• 2019-07
  • 2019-08
  • 2019-09
  • 2019-10
  • 2019-11
  • 2020-03
  • 2020-07
  • 2020-08
  • 2021-03
  • br Materials and methods br Results br Discussion


    Materials and methods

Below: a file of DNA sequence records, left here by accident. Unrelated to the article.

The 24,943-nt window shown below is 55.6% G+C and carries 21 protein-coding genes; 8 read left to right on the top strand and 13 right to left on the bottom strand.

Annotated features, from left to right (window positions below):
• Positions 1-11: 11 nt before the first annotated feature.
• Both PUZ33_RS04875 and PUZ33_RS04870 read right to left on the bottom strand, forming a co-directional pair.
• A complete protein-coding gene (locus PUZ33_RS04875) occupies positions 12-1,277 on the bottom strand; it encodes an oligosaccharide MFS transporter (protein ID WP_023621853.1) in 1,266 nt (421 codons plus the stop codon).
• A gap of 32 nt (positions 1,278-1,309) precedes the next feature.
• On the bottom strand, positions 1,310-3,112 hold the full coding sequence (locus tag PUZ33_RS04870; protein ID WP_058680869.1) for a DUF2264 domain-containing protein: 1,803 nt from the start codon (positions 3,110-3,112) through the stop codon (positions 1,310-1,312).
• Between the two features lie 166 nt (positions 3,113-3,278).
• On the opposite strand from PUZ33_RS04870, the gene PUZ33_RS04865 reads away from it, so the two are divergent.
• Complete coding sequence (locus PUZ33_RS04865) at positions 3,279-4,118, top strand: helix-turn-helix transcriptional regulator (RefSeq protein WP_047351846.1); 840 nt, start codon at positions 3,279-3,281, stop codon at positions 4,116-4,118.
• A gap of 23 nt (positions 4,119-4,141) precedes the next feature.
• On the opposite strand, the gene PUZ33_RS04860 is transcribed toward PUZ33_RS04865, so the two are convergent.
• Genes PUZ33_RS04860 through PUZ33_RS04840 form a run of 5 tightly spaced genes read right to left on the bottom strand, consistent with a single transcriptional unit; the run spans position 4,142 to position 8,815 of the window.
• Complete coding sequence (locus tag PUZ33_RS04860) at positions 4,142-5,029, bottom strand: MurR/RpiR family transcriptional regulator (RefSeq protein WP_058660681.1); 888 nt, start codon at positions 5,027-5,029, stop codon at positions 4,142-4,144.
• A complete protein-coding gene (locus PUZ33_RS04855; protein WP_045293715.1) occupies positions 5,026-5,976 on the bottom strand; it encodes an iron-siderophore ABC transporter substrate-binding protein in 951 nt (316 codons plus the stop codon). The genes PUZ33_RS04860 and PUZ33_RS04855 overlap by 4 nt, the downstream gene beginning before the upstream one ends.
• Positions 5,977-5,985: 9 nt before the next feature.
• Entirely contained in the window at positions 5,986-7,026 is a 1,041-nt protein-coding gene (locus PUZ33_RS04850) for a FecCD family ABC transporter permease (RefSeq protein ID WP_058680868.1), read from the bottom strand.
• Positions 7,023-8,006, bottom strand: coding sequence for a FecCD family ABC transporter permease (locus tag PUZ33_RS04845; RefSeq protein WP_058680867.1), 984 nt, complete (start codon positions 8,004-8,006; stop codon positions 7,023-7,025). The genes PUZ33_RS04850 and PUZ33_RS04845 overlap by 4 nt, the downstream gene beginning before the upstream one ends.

Discussion Estrogen is a potent positive regulator of bone mass and its insufficiency elicits unwarranted differentiation and activity of osteoclasts, causing excessive bone resorption and thus leads to increased risk of osteoporosis observed in postmenopausal women [[5], [6], [7]]. However, the precise mechanism through which Acarbose regulates osteoclast differentiation and activity is not well understood. Towards this, we differentiated human primary monocytes into osteoclasts in the presence and absence of estrogen and identified LYN, a member of the Src family of non-receptor tyrosine kinase (SFK) to be significantly upregulated on day 1 of osteoclastogenesis in response to estrogen. To the best of our knowledge, this is the first study reporting the use of human primary monocytes for the identification of estrogen-regulated proteins simultaneously during different stages of osteoclastogenesis in a single experimental setup. LYN is expressed in many tissues where it is involved in various signaling pathways regulating differentiation, proliferation, migration, and metabolism [14,34]. Besides, it has an immense potential to influence immune cell signaling and its dysregulation is associated with many leukemia phenotypes including acute myeloid leukemia, chronic myeloid leukemia and B-cell lymphocytic leukemia [[35], [36], [37]]. It is also associated with certain autoimmune diseases such as systemic lupus erythematosus and various solid tumors including glioblastoma, prostate and certain aggressive subtypes of breast cancer [[38], [39], [40], [41]]. Therefore, currently LYN is emerging as a potential therapeutic target in many diseases. The inhibitory role of LYN in osteoclast biology is reported recently [12,13]. However, this is the first study reporting the role of LYN as an important signaling intermediary for estrogen in osteoclast biology. Yoon et al reported that LYN transcript and protein levels reduced in mouse bone marrow-derived macrophages (BMMs) 24 h after stimulation with RANKL [13]. They also observed decreased levels of activated LYN in these cells. Similar to their findings, we also observed a decrease in transcript and protein levels with a reduction in its activated levels throughout osteoclastogenesis. Interestingly, monocytes, the osteoclast precursors, cultured in presence of M-CSF showed upregulation of LYN expression and activity in response to estrogen. This shows that estrogen is able to upregulate LYN in osteoclast precursors prior to their commitment to the osteoclast lineage. Further, we found the estrogen response element in LYN promoter sequence, which matches annotation for ERα, suggesting a probable direct genomic regulation of LYN transcription by estrogen. Calcium signaling is essential for osteoclastogenesis, and NFATc1 and c-Src are key players involved in the same. Yoon et al reported increased intracellular Ca2+ concentration and expression of NFATc1 in LYN silenced mouse BMMs after incubation with M-CSF and RANKL for 2 days [13]. They also reported an increase in expression and activation of c-Src in LYN silenced BMMs. Corroborative to their findings, we also observed increased intracellular Ca2+ levels in LYN knockdown cells throughout osteoclastogenesis and increased activation of NFATc1, and increased expression and activation of c-Src. Estrogen suppressed calcium signaling during osteoclastogenesis by reducing the intracellular Ca2+ levels, expression and activation of both, NFATc1 and c-Src in cells transfected with non-targeting siRNA. However, in LYN knockdown cells, estrogen failed to significantly inhibit the activation of NFATc1 and c-Src, thus its suppressive effect on calcium signaling was hampered, suggesting that estrogen may inhibit the expression of NFATc1 and c-Src in LYN knockdown cells, but expression and activation of LYN is required for estrogen-dependent inhibition of their activation. Osteoclasts are giant multinucleated cells formed by the fusion of monocytes. Osteoclasts with a higher number of nuclei have high resorption potential and are capable to substantially increase in size [42]. These multinucleated osteoclasts can resorb larger area due to their large expanse and intense production of bone resorbing enzymes. We observed that estrogen significantly reduced the number of osteoclasts formed and the osteoclasts thus formed were significantly smaller in size with a lesser number of nuclei and cytoplasmic growth. Whereas, LYN knockdown cells not only differentiated into giant cells with more number of nuclei but also exhibited a significant increase in cytoplasmic growth, suggesting the increased fusion of monocytes during differentiation and also increased transcriptional activity of the nuclei in LYN knockdown osteoclasts. However, the inhibitory effect of estrogen on osteoclast number, size, and extent of multinuclearity was significantly inadequate in LYN knockdown osteoclasts. Further, estrogen significantly reduced the expression of TRAP, cathepsin K, and CAII, which are major bone resorbing enzymes produced by osteoclasts. In LYN knockdown osteoclasts, no reduction in expression of these enzymes was observed in presence of estrogen.